Looking at its green and pleasant expanse today, it’s hard to think The Meadows once used to be a loch. Whilst the Nor Loch (now West Princes Street Gardens) used to provide defence and – unfortunately – waste disposal for Edinburgh in the middle ages, the South or Burgh Loch was a little more sanitary and therefore used to be the source of much of the city’s drinking water.
In the mid-17th century, the springs further to the south were tapped and used to bring piped water into the city (these springs still stand today around the Comiston area of the city and some of the original water pipes can be seen in Huntly House museum, which is well worth a trip). As a result, the Burgh Loch was drained and its marshy land began to be reclaimed. Only a few place and street names around the area now remain to remind us what this space used to be, such as Boroughmuir (from the land south of the Burgh Loch, now Bruntsfield Links) to the Lochrin streetnames around Tollcross.
In the 18th century, the area was landscaped and many of the amenities and features still enjoyed today were introduced, most notably Middle Meadows Walk itself, the beautiful tree-lined avenue cutting directly across the park in a north-south direction. Around this time also, the Royal Company of Archers began to use the area as a practice ground, a traditon that continues to this day and marked this year by the 300th Edinburgh Arrow ceremonial competition.
In 1886, the Meadows was the location for the International Exhibition of Industry, Science and Art, which was perhaps the first instance of a temporary installation making use of the wide and beautiful surroundings. A few reminders of this still exist, such as the stone pillars at either end of Melville Drive or – more famously – the whale’s jawbone still standing at the southern end of Middle Meadow Walk.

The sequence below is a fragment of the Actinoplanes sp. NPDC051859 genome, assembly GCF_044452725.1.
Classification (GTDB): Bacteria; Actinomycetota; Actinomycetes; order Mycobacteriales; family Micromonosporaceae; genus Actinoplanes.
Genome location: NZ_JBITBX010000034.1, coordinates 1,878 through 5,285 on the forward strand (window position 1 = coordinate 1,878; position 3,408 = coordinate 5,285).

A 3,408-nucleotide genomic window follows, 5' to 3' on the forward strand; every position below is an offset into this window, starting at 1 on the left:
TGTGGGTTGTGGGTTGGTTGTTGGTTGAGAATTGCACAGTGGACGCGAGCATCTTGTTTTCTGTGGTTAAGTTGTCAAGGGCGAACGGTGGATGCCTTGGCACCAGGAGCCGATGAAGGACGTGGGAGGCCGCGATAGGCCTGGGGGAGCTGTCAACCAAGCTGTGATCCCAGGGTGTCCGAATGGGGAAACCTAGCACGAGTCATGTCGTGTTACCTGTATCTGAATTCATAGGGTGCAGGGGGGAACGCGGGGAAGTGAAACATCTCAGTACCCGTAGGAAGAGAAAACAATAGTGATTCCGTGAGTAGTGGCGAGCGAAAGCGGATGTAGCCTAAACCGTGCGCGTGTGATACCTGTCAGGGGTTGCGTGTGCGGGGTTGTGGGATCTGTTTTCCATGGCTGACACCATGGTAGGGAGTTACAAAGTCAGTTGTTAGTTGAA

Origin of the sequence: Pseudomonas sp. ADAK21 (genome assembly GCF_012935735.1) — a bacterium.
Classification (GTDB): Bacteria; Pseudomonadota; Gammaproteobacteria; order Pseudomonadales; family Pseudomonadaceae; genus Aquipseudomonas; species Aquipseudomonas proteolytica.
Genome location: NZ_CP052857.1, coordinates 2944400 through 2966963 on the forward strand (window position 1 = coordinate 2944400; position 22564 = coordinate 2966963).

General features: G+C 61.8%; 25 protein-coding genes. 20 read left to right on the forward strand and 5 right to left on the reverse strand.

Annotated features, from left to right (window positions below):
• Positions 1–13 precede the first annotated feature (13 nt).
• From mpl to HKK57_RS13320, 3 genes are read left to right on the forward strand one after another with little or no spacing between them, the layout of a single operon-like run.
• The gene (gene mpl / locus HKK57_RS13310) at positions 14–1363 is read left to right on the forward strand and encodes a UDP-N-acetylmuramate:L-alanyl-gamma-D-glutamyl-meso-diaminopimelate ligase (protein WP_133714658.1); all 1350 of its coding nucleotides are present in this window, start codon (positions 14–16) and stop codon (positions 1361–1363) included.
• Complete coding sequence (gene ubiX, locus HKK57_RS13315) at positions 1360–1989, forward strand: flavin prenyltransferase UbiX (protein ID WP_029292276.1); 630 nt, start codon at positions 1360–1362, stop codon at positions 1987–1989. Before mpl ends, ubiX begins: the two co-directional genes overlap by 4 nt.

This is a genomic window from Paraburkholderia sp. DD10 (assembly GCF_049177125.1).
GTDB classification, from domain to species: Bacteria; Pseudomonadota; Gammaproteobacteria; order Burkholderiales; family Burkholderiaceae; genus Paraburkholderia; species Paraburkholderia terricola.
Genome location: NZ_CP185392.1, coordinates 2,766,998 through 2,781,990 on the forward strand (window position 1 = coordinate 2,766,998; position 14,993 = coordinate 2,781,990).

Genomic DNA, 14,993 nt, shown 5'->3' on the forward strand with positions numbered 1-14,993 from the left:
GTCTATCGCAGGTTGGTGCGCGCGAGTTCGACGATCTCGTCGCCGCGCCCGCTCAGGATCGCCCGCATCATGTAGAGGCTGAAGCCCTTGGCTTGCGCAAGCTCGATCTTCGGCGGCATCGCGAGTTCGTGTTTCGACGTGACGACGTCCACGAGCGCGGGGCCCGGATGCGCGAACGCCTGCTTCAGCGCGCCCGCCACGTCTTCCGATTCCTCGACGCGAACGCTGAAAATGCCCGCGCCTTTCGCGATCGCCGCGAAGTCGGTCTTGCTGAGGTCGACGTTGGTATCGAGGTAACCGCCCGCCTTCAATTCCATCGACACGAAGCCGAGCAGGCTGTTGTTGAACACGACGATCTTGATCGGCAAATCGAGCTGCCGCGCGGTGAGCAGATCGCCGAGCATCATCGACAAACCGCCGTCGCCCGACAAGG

Since then, the Meadows has become one of the most loved and treasured green spaces for residents and visitors alike. Due to its closeness to the Edinburgh University buildings, it is a popular location for students – either in its capacity as a sport practice ground or just somewhere to hang out and relax.
In recent years, many events and temporary venues have made use of the Meadows, most infamously the Ladyboys of Bangkok and their circus tent during the Edinburgh Festival. Some feel that this constant use of the space is damaging to the environment, and the Friends of The Meadows & Bruntsfield Links group has campaigned for more strict protection of the area.
The Meadows is a beautiful area of the city with a fascinating history which this article has only touched on. Recently-introduced information panels tell more to those visiting, whilst the Friends of the Meadows site has an excellent in-depth article on the topic.
So, the next time you visit, why not imagine how it must have looked when it was covered with water; or with a large Victorian exhibition pavillion in the middle of it – or just think of all those people throughout the years who have enjoyed the same space before you.